The article details the building's features, including a performing arts space, a conference center, 60-foot long bridge and solar panels that can generate 140 kW of energy. It also details the building's contents, including labs, art studios and a massive robotics mill.
“We are putting four seemingly disparate disciplines together here, and it is just great  to think about what the outcome could be ten, fifteen, twenty years from now,” Seible told the magazine. “We have had great interactions with our colleagues from the visual arts. It is absolutely marvelous to see what already in a very short period of time the catalysts can be when you bring these different disciplines together and you have these shared spaces in the new building.”
The November issue of the magazine is not online yet, but here is the publication's URL:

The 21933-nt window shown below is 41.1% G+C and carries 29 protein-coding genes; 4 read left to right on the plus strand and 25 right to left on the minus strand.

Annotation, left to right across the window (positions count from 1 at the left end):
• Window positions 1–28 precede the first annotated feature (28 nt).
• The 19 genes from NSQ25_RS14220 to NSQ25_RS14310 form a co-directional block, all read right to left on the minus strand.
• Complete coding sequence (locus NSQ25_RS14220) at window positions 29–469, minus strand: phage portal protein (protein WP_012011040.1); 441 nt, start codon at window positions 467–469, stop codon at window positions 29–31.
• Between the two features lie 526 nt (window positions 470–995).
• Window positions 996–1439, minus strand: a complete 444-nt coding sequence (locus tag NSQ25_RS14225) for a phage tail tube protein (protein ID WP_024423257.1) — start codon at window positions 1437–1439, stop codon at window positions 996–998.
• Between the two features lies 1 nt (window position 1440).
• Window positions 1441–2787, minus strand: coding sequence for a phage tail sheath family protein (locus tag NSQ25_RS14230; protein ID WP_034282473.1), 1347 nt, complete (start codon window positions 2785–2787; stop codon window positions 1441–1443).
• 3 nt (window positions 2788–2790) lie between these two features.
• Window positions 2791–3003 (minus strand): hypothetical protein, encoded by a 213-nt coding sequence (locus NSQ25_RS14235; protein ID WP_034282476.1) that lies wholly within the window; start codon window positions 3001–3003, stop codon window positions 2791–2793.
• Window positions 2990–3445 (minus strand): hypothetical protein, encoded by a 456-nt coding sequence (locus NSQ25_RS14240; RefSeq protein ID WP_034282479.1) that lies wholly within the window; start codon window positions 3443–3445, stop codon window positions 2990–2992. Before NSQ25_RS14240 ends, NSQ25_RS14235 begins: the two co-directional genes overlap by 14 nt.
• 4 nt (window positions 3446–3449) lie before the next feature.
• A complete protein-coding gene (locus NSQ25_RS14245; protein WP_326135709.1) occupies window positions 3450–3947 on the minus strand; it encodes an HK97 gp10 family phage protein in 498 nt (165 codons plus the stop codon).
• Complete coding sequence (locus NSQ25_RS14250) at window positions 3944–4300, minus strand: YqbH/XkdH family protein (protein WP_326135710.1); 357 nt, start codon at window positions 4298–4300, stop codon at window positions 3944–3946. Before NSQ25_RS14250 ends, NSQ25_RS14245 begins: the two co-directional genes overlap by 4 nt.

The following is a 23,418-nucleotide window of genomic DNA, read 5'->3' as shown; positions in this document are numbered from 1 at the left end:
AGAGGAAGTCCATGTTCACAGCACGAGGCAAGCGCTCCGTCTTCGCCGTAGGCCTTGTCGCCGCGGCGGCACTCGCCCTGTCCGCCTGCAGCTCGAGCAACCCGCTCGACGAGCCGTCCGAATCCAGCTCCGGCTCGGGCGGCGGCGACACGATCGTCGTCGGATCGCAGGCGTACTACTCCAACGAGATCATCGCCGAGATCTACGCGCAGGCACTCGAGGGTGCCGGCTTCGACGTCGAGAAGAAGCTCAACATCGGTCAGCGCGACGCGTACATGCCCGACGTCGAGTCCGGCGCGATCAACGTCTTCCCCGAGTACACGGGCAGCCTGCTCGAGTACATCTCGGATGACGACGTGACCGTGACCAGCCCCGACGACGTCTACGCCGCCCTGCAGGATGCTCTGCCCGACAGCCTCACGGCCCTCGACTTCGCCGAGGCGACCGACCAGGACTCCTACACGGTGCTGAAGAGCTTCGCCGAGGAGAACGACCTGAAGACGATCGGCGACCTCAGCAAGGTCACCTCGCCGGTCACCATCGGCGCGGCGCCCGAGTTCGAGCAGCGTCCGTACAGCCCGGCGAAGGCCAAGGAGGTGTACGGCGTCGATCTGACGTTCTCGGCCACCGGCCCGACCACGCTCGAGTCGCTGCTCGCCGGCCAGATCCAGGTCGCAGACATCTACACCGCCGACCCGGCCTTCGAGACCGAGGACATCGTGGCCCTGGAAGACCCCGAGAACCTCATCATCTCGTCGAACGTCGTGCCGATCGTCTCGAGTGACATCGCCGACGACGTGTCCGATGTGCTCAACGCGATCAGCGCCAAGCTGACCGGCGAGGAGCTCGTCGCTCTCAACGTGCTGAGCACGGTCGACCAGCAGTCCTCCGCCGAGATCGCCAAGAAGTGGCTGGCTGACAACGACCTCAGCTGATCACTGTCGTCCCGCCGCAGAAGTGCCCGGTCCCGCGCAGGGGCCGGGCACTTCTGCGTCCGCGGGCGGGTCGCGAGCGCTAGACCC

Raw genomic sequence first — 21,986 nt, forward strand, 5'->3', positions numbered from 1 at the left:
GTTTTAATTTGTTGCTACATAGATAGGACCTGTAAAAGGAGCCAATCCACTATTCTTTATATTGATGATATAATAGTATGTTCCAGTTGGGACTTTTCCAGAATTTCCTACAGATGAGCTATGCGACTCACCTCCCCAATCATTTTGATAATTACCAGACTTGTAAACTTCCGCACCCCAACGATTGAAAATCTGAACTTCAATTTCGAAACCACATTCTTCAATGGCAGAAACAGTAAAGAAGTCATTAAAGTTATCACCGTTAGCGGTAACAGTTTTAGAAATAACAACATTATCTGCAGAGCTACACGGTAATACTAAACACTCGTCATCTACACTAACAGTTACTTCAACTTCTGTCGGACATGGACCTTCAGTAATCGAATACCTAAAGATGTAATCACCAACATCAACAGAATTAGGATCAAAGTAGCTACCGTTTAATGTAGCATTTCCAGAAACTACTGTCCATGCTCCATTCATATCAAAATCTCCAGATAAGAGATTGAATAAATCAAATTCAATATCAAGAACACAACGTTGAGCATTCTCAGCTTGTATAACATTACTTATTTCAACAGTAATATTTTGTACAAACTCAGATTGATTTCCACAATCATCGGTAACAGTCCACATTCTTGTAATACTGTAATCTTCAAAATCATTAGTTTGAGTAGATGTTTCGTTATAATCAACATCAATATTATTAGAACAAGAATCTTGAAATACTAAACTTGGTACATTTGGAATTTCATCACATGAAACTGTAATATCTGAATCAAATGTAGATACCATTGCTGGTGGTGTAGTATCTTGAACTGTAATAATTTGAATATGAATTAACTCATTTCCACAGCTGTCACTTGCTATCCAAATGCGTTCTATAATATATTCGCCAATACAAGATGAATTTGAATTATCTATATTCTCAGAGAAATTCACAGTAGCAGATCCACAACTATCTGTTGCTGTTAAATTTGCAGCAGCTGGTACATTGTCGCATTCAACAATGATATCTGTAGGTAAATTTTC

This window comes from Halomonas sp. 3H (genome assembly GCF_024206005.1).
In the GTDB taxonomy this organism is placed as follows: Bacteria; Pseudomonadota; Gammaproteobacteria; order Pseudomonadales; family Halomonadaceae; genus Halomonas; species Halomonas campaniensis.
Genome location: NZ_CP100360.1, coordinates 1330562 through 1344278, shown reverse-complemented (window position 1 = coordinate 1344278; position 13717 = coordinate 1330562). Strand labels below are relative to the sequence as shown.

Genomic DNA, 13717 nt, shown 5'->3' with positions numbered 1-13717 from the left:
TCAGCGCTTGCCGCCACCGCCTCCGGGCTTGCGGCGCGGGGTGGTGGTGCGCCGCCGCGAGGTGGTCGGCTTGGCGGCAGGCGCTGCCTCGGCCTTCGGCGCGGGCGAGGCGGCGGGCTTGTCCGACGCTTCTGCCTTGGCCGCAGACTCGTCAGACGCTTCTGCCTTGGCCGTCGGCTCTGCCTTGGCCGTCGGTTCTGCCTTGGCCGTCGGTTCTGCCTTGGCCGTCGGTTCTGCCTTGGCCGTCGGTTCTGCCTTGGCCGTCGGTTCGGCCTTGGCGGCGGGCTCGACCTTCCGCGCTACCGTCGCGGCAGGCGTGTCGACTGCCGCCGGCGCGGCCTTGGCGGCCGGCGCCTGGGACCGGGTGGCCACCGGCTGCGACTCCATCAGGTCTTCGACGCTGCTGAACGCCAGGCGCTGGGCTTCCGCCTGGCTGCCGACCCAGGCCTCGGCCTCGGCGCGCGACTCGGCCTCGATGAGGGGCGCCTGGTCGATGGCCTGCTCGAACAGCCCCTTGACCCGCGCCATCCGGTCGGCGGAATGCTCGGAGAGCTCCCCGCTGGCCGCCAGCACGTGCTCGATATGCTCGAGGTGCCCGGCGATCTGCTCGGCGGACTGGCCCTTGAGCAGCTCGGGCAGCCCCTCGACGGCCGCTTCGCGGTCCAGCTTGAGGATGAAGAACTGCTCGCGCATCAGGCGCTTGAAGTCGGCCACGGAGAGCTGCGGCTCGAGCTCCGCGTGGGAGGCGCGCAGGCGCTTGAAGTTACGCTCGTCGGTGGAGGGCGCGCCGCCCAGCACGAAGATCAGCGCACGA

The Secret Lives of Paintings Revealed

Maurizio Seracini, an adjunct professor of structural engineering at the Jacobs School, and well-known "Da Vinci detective," spoke at TEDGlobal 2012 in Edinburgh this summer about "The Secret Lives of Paintings." His talk is finally available via streaming video on the TED website. The video comes with an interesting blog post, titled "That unicorn is really a lap dog: The secret details in 4 classic paintings revealed."
Seracini leads several projects in Italy for the Center of Interdisciplinary Science for Art, Architecture and Archaeology, also known as CISE3, and located on the San Diego campus of Calit2. One of the project's goals is to find the long-lost da Vinci masterpiece, the Battle of Anghiari.

Monday, November 19, 2012

Biomaterials Special Issue / journal Science

Science magazine, published by AAAS, put together what looks like an interesting special issue on Biomaterials. If you're don't have a way to get behind the Science paywall, you can still access the special issue without paying...until Nov 30, but you do have to register.

A paragraph for the intro to the special issue: